BMPA warning rings true: British meat carcasses exported for butchering due to labour shortages
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In mid-September, Nick Allen, CEO of the British Meat Processors Association, told Trans.INFO that labour shortages in the UK could force meat processors to export carcasses for butchering abroad before being transported back into the UK for sale. Mr Allen has now confirmed that this process is now happening.
As Nick Allen explained to Trans.INFO around 10 weeks ago, a lot of meat that arrives in the UK is currently packaged in the country. He warned a lack of staff could render that process unviable.
At the time, the BMPA CEO also told Trans.INFO that the problem of labour shortages was already on the minds of some industry bosses. Mr Allen said that some had been mulling over exporting meat for processing abroad before being shipped back to the UK for sale – a move that would obviously add costs and lengthen supply chains:
“I’ve already got members that are actually saying, “well, we haven’t got enough butchers in this country, but we probably could ship them over to Ireland.” They could get it cut and packed up over there before being brought back. One or two are thinking they might have to look at that.”
Allen added that the same could happen in Denmark and the Netherlands, as both countries have the labour and skills required to deal with pig meat in particular.
Fast forward 10 weeks, and a report in the Guardian today featuring quotes from the BMPA CEO has revealed this process is now a reality.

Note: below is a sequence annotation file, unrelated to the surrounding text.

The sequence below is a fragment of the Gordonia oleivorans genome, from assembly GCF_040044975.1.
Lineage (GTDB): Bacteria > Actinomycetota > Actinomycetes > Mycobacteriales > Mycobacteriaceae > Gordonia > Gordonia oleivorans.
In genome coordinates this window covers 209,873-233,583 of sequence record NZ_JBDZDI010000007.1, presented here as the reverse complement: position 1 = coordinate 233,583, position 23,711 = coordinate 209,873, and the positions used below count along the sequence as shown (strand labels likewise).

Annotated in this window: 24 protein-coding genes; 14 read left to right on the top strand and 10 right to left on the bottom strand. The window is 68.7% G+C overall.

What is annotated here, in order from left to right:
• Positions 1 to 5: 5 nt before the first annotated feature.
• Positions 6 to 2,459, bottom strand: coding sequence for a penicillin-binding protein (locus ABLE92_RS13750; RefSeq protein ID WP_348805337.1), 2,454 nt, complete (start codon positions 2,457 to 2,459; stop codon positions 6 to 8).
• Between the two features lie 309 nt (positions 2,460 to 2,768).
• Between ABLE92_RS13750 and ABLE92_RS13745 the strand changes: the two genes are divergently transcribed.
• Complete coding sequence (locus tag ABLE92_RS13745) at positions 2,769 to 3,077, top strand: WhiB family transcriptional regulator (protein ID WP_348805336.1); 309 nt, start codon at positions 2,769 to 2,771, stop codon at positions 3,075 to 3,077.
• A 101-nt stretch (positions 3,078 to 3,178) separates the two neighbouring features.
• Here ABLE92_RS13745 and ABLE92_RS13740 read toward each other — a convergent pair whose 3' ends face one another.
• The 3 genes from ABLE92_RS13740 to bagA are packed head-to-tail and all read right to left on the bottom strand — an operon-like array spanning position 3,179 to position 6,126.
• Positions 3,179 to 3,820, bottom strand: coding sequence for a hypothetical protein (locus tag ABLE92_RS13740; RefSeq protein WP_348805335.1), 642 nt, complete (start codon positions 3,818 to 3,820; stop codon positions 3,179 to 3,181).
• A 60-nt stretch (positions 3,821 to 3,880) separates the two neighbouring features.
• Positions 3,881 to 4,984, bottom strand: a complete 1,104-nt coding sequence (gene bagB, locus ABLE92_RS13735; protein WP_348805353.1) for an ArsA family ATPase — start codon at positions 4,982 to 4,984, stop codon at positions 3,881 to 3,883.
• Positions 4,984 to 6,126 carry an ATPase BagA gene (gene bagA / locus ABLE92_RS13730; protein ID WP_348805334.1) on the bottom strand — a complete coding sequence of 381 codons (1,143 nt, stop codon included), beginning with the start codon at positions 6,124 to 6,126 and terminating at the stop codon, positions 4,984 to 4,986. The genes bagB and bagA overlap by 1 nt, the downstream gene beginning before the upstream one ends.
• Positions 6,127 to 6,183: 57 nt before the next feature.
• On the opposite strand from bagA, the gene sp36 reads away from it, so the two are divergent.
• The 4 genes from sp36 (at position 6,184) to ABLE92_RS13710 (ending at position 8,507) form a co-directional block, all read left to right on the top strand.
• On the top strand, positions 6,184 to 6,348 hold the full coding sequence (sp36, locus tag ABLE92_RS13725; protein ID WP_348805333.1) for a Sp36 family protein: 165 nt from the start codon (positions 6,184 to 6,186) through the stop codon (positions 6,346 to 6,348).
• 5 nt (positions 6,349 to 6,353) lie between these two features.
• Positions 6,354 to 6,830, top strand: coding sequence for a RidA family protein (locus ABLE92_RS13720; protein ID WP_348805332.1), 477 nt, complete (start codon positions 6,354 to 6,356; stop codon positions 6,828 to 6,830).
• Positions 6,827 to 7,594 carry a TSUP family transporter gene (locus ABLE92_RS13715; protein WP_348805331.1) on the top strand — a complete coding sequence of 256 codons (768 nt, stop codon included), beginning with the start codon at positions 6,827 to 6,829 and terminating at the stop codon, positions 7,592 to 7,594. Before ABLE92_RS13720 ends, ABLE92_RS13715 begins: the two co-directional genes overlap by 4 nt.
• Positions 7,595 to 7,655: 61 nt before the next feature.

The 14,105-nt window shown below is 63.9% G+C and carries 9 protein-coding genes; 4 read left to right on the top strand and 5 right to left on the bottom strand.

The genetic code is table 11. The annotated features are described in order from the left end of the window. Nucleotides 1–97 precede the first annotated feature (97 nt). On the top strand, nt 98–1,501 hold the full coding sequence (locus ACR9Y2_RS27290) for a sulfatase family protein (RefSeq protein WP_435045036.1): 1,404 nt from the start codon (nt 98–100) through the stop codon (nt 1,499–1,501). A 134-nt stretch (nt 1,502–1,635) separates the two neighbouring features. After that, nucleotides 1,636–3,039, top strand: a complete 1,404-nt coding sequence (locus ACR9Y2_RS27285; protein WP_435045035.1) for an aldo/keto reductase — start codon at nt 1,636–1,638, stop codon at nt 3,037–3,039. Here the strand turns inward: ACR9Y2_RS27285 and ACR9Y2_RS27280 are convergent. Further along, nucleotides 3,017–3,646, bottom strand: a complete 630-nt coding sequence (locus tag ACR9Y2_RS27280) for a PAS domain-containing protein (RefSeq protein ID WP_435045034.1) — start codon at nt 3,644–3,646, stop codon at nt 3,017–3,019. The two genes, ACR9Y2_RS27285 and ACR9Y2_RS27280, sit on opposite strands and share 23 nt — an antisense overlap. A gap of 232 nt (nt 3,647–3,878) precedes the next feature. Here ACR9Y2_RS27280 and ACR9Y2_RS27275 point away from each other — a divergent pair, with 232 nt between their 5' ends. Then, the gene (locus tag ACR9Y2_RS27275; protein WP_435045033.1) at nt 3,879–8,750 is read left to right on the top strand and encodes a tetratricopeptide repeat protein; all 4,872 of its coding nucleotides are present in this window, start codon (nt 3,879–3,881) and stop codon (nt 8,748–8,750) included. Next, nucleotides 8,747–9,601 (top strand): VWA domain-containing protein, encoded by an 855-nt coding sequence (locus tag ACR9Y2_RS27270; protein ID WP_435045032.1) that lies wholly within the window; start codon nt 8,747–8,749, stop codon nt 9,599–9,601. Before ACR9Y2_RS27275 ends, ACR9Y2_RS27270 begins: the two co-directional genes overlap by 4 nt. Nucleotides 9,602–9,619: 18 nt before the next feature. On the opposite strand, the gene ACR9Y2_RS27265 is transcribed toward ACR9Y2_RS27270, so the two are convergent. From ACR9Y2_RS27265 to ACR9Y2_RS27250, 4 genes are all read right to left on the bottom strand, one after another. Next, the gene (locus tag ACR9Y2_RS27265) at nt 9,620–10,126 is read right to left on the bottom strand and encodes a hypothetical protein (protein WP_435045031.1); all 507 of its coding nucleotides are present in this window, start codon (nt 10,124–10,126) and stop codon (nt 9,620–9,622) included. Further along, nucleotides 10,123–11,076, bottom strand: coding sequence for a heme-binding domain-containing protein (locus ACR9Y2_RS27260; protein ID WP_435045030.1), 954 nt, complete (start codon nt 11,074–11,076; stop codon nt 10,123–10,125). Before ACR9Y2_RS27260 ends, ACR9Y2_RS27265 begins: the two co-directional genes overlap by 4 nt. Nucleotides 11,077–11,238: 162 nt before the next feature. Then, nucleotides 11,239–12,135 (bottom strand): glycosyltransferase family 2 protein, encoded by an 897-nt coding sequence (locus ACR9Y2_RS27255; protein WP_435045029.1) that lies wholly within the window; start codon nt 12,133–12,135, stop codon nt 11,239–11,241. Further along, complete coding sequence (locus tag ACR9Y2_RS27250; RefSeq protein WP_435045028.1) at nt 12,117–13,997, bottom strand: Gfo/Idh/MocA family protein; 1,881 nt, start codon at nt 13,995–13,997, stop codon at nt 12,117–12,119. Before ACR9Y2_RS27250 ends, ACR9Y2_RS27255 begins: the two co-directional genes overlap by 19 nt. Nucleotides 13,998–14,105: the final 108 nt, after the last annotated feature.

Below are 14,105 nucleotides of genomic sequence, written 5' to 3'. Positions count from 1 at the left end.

“It’s a sign of how desperate things are getting,” Allen told the Guardian. “On the beef side, the Irish have access to plenty of workers. They have been granting visa licences to do what we have been asking to do and bring in butchers from abroad. They have got the plants and they are approved for the supermarkets.”
As the Guardian reports, the changes will put on an extra £1,500 in costs for each lorryload of carcasses. This sum includes the price of transport as well as cost of dealing with post-Brexit paperwork requirements.
According to Mr Allen, the workaround measure might not last that long either. He told the Guardian that the veterinary checks on EU goods due to enter into force in January means that the export of meat carcasses “might not be such a good idea as a long-term solution.”
The news surfaces just days after analysis from the cross-party, cross-industry UK Trade and Business Commission revealed that replacing the EU trade lost since 2018 with trade from other nations may raise emissions from shipping to and from the UK by 88% per year.
Naturally, sending meat abroad for butchering before being brought back into the country is only going to add to those emissions.